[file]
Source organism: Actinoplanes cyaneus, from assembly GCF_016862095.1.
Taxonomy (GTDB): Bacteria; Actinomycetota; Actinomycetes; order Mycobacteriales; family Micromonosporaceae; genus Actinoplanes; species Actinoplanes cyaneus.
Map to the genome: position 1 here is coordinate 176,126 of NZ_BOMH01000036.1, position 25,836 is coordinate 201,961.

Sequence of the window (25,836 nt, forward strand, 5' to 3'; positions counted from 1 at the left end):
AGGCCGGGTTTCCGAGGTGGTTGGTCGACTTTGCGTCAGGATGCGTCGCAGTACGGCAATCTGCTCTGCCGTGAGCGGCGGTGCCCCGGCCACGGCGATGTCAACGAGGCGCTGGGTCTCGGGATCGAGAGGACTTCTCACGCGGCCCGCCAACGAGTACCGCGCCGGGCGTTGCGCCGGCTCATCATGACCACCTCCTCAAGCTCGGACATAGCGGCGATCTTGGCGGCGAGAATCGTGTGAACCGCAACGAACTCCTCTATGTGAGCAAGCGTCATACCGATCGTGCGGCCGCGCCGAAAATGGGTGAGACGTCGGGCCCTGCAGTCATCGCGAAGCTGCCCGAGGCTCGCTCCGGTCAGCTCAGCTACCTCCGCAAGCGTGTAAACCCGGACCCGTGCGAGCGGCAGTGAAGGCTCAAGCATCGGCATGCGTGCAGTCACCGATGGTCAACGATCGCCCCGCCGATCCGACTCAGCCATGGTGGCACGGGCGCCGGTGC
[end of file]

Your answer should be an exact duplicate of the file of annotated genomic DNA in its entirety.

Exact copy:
Source organism: Actinoplanes cyaneus, from assembly GCF_016862095.1.
Taxonomy (GTDB): Bacteria; Actinomycetota; Actinomycetes; order Mycobacteriales; family Micromonosporaceae; genus Actinoplanes; species Actinoplanes cyaneus.
Map to the genome: position 1 here is coordinate 176,126 of NZ_BOMH01000036.1, position 25,836 is coordinate 201,961.

Sequence of the window (25,836 nt, forward strand, 5' to 3'; positions counted from 1 at the left end):
AGGCCGGGTTTCCGAGGTGGTTGGTCGACTTTGCGTCAGGATGCGTCGCAGTACGGCAATCTGCTCTGCCGTGAGCGGCGGTGCCCCGGCCACGGCGATGTCAACGAGGCGCTGGGTCTCGGGATCGAGAGGACTTCTCACGCGGCCCGCCAACGAGTACCGCGCCGGGCGTTGCGCCGGCTCATCATGACCACCTCCTCAAGCTCGGACATAGCGGCGATCTTGGCGGCGAGAATCGTGTGAACCGCAACGAACTCCTCTATGTGAGCAAGCGTCATACCGATCGTGCGGCCGCGCCGAAAATGGGTGAGACGTCGGGCCCTGCAGTCATCGCGAAGCTGCCCGAGGCTCGCTCCGGTCAGCTCAGCTACCTCCGCAAGCGTGTAAACCCGGACCCGTGCGAGCGGCAGTGAAGGCTCAAGCATCGGCATGCGTGCAGTCACCGATGGTCAACGATCGCCCCGCCGATCCGACTCAGCCATGGTGGCACGGGCGCCGGTGC